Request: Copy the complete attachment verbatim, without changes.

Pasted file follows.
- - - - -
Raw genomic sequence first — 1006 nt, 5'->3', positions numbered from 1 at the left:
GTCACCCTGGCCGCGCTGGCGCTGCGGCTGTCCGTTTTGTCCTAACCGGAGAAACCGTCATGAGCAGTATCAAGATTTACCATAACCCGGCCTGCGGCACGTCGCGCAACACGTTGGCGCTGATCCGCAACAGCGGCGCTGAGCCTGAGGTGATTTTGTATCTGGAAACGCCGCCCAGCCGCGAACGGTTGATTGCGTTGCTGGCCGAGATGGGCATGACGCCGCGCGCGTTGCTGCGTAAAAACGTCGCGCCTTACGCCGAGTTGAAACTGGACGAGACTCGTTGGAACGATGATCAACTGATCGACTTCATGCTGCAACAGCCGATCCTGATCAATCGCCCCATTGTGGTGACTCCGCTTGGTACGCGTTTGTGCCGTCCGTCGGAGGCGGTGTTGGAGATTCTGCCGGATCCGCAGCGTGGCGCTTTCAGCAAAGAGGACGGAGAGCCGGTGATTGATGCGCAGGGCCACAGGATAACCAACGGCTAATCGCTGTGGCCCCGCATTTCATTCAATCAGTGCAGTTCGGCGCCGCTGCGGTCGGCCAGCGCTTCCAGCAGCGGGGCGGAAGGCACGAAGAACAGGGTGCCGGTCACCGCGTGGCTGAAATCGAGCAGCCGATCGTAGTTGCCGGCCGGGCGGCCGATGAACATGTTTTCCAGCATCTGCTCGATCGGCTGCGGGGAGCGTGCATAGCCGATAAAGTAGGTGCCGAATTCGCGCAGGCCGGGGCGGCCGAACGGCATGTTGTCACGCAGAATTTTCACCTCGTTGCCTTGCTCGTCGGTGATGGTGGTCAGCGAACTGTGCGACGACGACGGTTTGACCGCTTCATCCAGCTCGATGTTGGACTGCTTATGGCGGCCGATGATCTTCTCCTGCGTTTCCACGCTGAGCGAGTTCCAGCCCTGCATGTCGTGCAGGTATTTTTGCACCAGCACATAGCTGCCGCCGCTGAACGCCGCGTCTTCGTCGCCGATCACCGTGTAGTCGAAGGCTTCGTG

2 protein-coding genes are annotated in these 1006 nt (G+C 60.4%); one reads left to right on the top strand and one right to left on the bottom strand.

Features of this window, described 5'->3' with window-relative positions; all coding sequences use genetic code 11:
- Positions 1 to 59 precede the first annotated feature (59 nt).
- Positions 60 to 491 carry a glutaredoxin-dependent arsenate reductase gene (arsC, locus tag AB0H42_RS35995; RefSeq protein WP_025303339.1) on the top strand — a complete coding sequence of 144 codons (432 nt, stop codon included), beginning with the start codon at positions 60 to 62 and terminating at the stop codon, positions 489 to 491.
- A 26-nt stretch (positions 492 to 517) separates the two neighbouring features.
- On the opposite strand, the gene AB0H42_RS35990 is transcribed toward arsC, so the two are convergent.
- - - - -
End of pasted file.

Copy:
Raw genomic sequence first — 1006 nt, 5'->3', positions numbered from 1 at the left:
GTCACCCTGGCCGCGCTGGCGCTGCGGCTGTCCGTTTTGTCCTAACCGGAGAAACCGTCATGAGCAGTATCAAGATTTACCATAACCCGGCCTGCGGCACGTCGCGCAACACGTTGGCGCTGATCCGCAACAGCGGCGCTGAGCCTGAGGTGATTTTGTATCTGGAAACGCCGCCCAGCCGCGAACGGTTGATTGCGTTGCTGGCCGAGATGGGCATGACGCCGCGCGCGTTGCTGCGTAAAAACGTCGCGCCTTACGCCGAGTTGAAACTGGACGAGACTCGTTGGAACGATGATCAACTGATCGACTTCATGCTGCAACAGCCGATCCTGATCAATCGCCCCATTGTGGTGACTCCGCTTGGTACGCGTTTGTGCCGTCCGTCGGAGGCGGTGTTGGAGATTCTGCCGGATCCGCAGCGTGGCGCTTTCAGCAAAGAGGACGGAGAGCCGGTGATTGATGCGCAGGGCCACAGGATAACCAACGGCTAATCGCTGTGGCCCCGCATTTCATTCAATCAGTGCAGTTCGGCGCCGCTGCGGTCGGCCAGCGCTTCCAGCAGCGGGGCGGAAGGCACGAAGAACAGGGTGCCGGTCACCGCGTGGCTGAAATCGAGCAGCCGATCGTAGTTGCCGGCCGGGCGGCCGATGAACATGTTTTCCAGCATCTGCTCGATCGGCTGCGGGGAGCGTGCATAGCCGATAAAGTAGGTGCCGAATTCGCGCAGGCCGGGGCGGCCGAACGGCATGTTGTCACGCAGAATTTTCACCTCGTTGCCTTGCTCGTCGGTGATGGTGGTCAGCGAACTGTGCGACGACGACGGTTTGACCGCTTCATCCAGCTCGATGTTGGACTGCTTATGGCGGCCGATGATCTTCTCCTGCGTTTCCACGCTGAGCGAGTTCCAGCCCTGCATGTCGTGCAGGTATTTTTGCACCAGCACATAGCTGCCGCCGCTGAACGCCGCGTCTTCGTCGCCGATCACCGTGTAGTCGAAGGCTTCGTG

2 protein-coding genes are annotated in these 1006 nt (G+C 60.4%); one reads left to right on the top strand and one right to left on the bottom strand.

Features of this window, described 5'->3' with window-relative positions; all coding sequences use genetic code 11:
- Positions 1 to 59 precede the first annotated feature (59 nt).
- Positions 60 to 491 carry a glutaredoxin-dependent arsenate reductase gene (arsC, locus tag AB0H42_RS35995; RefSeq protein WP_025303339.1) on the top strand — a complete coding sequence of 144 codons (432 nt, stop codon included), beginning with the start codon at positions 60 to 62 and terminating at the stop codon, positions 489 to 491.
- A 26-nt stretch (positions 492 to 517) separates the two neighbouring features.
- On the opposite strand, the gene AB0H42_RS35990 is transcribed toward arsC, so the two are convergent.